Travel bloggers are a large, migrant community constantly criss-crossing the globe.
The one thing they all have in common is the dream of sharing their story with others. And, if you take a cross-section, most also want to earn an online living to sustain their travels.
NB: This is an analysis by Drew Meyers, co-founder of Horizon.
The community is constantly expanding and contracting, as travelers begin or end a new trip.
Once someone decides to travel for an extended period of time, often times one of the first things they do is setup a travel blog to share their story with friends and family back home.
When someone returns home, one of the first things they often do is stop blogging.
The challenges with travel blogging are numerous:
- Travel is an infrequent activity for most.
- Great writing takes incredible skill, and most travelers are not professional writers.
- Travel is time consuming. So is writing.
- Attracting readers is insanely time consuming, and takes months or, likely, years of regular posting before you attract enough readers to monetize.
- The industry lacks a mobile discovery mechanism.
Is travel blogging truly here to stay?
I've had a travel blog since 2010. I love writing, and am a massive content creator (I have five blogs). I've done social media marketing and community building for a living in the past at Zillow. I'm a huge travel addict and I'm building a travel startup.
All the signs say I should be a diehard travel blogger, right?
Well, I used to be a travel blogger, in 2010 and again on my travels in 2012. But something has changed over the past year, as I've visited Colombia, Fiji, Australia, and Chile - I discovered Trover (co-founded by Rich Barton, also the co-founder of Zillow, where I worked from 2005-2010).
It's Twitter for the travel industry.
Take a photo, add some commentary or a recommendation to it, and then anyone else can find your photo and tips based on their location.
And I can send my profile to friends following in my footsteps so they know each exact place I thought worthy of documenting -- that's a lot easier than curating a "best of list" on my blog for every single town or country I visit.
What do I like about the service?
- It's exponentially easier to upload a photo and write a sentence or two, compared to crafting an entire blog post - I can upload content in 30 or 60 seconds rather than spending an hour on a single blog post.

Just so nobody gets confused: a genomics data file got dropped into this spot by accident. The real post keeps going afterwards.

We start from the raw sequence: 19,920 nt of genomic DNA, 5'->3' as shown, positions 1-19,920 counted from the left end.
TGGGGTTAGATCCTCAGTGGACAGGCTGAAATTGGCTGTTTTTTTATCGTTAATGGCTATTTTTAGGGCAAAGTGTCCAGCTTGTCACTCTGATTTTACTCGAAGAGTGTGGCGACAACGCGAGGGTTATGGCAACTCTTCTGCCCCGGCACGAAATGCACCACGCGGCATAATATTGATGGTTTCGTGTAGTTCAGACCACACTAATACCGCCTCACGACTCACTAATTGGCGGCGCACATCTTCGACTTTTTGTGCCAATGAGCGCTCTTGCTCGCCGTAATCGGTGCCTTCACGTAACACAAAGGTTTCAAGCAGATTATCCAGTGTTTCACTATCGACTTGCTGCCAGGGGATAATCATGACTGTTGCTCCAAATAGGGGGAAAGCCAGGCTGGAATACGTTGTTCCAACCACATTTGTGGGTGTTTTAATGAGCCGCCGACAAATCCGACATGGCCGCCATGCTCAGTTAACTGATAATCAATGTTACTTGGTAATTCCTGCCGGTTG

- I can build my profile in short stints - add one photo at a time and over time this grows into a full profile of the places I have visited.
- Trover's existing traveler community gives social validation (thanks and comments) - meaning I don't have to spend time marketing my content in order for someone to see it.
- The site enables discovery based on geolocation long after the fact - meaning when people are looking for tips about a precise location, they can actually find my post at the right time.
Prior to Twitter, blogging was really the only way to share your thoughts online. Then Twitter came along and offered a simpler solution for discussions within most online industries. The rest is history.
Sure, many people (like me) still blog for business reasons -- but it's a lot smaller percentage than prior to Twitter's existence.
My prediction is we'll see the same shift in travel over the next several years.
Granted, Trover is still early and fighting with many others for content creators. They are one of dozens of startups focused on this local discovery space (Instagram, Findery, Maptia, Journi ("travel blogging rediscovered"), etc, etc) aiming at centralizing the fragmented travel blogging landscape.
What if Trover (or another startup) implemented a tip system, whereby anyone could donate a quarter or even a couple dollars to those who share great tips that benefit them in real life?
They might just capitalize on the travel blogger monetization opportunity, and convert current traveler bloggers in herds. Bitcoin, or perhaps a service such as Flattr, could facilitate such an offering.
Further, what if restaurants paid a few dollars for individuals who frequented via an online tip someone left?
If Trover manages to enable individuals to monetize, and attracts a base of travelers... then it becomes a no brainer for the majority of travelers to bypass the hassle of even setting up a blog.
Is travel blogging as we know it on the way out?
I think so.
NB: This is an analysis by Drew Meyers, co-founder of Horizon. Find him on Twitter and on Trover.
NB2: Sunset beach image via Shutterstock.